July 14, 2008

Movie Review: Hellboy II - The Golden Army

Way back in the early to mid-1990s I went through a big time comic book phase. Sometimes I wish I was still in that phase, but I get by. Comic books and their heroes will always hold a special place in my heart. Why do I mention this? Well, whenever a comic book movie is made it is time to imagine the world of possibilities. There are so many characters and so many stories and so many different ways to interpret a character. Now Hellboy is a character that i never read much about, despite liking the strange, angular style of creator Mike Mignola. So, back in 2004, when Hellboy came out, I anxiously went in and was rewarded with a fun movie that introduced me to the world of Hellboy, Abe Sapien, and Liz Sherman. Now, four years later, the original creative team behind that modest box office hit are back with a sequel that is retains the sarcastic wit, big action, and character while expanding the universe with an obviously higher budgeted film.

As Hellboy II: The Golden Army opens, we get a quick reintroduction to where Hellboy came from, as well as a bedtime story about an ancient battle that led to the creation of The Golden Army. Is it a bedtime story, or something more? Of course it is something more! Generally this type of exposition is clunky and detracts from the film, meaning we are told information that would be better told more organically through narrative. That isn't the case here. I found this tale to be quiote ingenious in its presentation; you really need to see it. We see a young Hellboy enjoying some Howdy Doody, insisting the wooden puppet is real, and the puppet imagery carries through to the telling of the bedtime tale. The classy reintroduction of the character that gets us off on the right foot heading into the larger story.

We jump to the present where we learn just how real the story was. You see, the tale told of a truce that came about after the creation of the indestructible Golden Army, but, as is always the case, there was someone who did not believe the truce should have been made. That person is Prince Nuada (Luke Goss), who returns with the intentions of reigniting war with humanity, employing the Golden Army in the process. Believe me, Nuada will not let anyone, and I mean anyone, stand in his way.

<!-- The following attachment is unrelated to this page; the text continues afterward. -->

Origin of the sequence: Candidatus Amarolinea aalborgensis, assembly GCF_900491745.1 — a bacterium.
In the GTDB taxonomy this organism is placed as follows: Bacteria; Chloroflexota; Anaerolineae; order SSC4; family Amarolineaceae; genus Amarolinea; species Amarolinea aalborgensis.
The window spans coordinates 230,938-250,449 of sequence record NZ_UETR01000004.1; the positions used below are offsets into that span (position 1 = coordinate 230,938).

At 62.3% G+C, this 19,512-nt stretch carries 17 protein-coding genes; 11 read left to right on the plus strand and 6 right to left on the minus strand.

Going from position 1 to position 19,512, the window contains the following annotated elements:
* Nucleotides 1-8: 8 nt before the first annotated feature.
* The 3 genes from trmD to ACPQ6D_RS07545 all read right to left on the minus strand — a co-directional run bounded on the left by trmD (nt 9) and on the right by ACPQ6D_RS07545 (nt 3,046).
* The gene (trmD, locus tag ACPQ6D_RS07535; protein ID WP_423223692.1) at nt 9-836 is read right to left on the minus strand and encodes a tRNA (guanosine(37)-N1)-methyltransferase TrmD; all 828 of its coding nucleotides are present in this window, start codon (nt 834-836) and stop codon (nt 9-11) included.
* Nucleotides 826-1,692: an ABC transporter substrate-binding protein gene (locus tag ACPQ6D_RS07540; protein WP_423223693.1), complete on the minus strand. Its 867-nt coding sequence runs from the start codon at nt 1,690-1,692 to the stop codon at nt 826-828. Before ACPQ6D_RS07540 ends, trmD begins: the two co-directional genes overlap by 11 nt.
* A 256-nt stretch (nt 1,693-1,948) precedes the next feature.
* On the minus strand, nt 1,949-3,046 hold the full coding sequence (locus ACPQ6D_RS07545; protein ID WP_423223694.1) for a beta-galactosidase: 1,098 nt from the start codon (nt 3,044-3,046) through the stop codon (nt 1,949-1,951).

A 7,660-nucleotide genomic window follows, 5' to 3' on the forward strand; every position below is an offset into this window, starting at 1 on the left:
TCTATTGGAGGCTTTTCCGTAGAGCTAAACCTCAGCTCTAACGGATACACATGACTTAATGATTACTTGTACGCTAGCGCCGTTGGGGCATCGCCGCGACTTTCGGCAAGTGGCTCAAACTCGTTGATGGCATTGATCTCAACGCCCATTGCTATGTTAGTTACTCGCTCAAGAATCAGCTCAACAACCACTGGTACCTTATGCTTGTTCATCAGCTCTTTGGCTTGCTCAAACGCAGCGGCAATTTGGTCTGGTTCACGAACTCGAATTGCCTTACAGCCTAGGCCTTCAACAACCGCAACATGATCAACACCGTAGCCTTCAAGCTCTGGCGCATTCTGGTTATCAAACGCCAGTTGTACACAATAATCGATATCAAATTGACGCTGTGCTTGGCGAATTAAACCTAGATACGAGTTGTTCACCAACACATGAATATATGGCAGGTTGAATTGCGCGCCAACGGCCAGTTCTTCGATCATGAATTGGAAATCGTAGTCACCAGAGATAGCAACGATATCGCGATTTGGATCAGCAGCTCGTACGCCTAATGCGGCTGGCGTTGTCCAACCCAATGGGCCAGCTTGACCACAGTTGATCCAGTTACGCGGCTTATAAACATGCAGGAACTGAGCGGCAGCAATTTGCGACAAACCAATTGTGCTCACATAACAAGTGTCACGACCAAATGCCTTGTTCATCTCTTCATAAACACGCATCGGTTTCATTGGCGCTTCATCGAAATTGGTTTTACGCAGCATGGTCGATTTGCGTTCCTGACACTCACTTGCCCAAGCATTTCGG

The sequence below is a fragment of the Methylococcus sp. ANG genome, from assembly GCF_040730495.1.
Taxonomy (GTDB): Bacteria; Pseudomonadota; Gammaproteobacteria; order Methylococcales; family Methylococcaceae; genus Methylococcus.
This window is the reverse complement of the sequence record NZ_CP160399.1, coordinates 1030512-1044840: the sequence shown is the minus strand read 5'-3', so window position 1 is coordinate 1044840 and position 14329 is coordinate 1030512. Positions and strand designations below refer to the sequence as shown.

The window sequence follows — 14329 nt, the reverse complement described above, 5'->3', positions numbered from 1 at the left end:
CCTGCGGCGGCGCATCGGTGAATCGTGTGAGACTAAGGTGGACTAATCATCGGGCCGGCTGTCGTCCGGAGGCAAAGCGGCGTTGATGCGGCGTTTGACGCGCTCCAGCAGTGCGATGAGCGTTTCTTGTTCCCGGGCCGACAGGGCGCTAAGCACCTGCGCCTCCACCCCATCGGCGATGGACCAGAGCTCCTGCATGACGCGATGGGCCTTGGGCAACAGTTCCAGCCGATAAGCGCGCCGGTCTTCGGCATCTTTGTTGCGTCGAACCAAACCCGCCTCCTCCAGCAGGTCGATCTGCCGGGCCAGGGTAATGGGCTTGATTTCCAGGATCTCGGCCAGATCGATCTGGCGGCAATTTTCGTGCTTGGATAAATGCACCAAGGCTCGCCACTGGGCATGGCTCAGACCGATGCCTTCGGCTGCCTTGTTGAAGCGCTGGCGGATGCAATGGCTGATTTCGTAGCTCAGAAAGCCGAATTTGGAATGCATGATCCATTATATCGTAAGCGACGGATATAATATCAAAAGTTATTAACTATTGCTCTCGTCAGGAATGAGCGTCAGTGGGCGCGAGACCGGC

On the other side of the coin, back at the ranch, we have the Bureau for Paranormal Research and Defense, home to our heroic trio of Hellboy (Ron Perlman), Abe (Doug Jones, who also provides Abe's voice, taking over from David Hyde Pierce), and Liz (Selma Blair). All three of these characters get good screen time and are allowed to develop over the course of the action. We are also introduced to a new team member, Johann Krauss (voiced by Seth McFarlane). It sounds like there are a lot of characters to get to, but they all have time and they all play an important part.

Of course our primary concern is going to be Hellboy, himself. The character heads in some interesting directions this time out. We still have his love for pancakes and cats, but we also get into his inability to carry on a relationship (carrying over from the first film), and his desire to operate out in the open, rather than in secrecy. This desire leads to a revelation that the big guy had not considered before. The exploration of Hellboy adds considerable depth to the visually oriented action film, which helps it become something more than just another action film.

The performances are all quite strong. Ron Perlman seems to have been born to play Hellboy, he brings a marvelous sarcastic delivery to the snarky lines while also displaying surprising emotional depth. Helping him along is the sullen work of Selma Blair, who has her own troubles dealing with who she is and with the relationship. Then there is Doug Jones who is a fantastic physical actor with great control over his body. Frankly, I am not sure I even know what he looks like, as he generally is covered in his roles (see Fantastic Four: Rise of the Silver Surfer and Pan's Labyrinth). Then there are the deeper supporting roles like the one played by Jeffrey Tambor as the government’s liaison.

The film was written and directed by Guillermo Del Toro (from a story co-written with Hellboy creator Mike Mignola), and is an original story, not adapted from any pre-existing Hellboy comics. Del Toro has crafted a story that for all of the fantastical elements still feels grounded in reality. Combine that with his great eye for the visual aspects that Del Toro possesses and you can see just how this was not going to be anything but a good film. Following his critical success with Pan's Labyrinth, it seems that Hollywood is finally recognizing his talent, and this film looks like a near perfect blending of his arthouse and mainstream sensibilities.

The scope of The Golden Army is much bigger and more epic in tone than the first film, and while that initial film was quite necessary in introducing our heroes, The Golden Army outdoes that movie every way. The story is simultaneously bigger and more personal, and combines a strong narrative that is more than just dealing with the primary antagonist with a fantastic set of visuals.

Bottomline. Hellboy II: The Golden Army is not a perfect movie, but it is enormously entertaining and a big step up from an already entertaining original movie. The problem is that there are no egregious problems and anything I come up with would most likely fall under the banner of nitpicking. So, rather than pick at it, I would rather just marvel at Guillermo Del Toro's seemingly endless imagination and enthusiasm for anything he is involved in.

Highly Recommended.


Anonymous said...

Hellboy is dependably fun; for sure that director has an amazing imagination, reminds me of his work in Pan's Labyrinth

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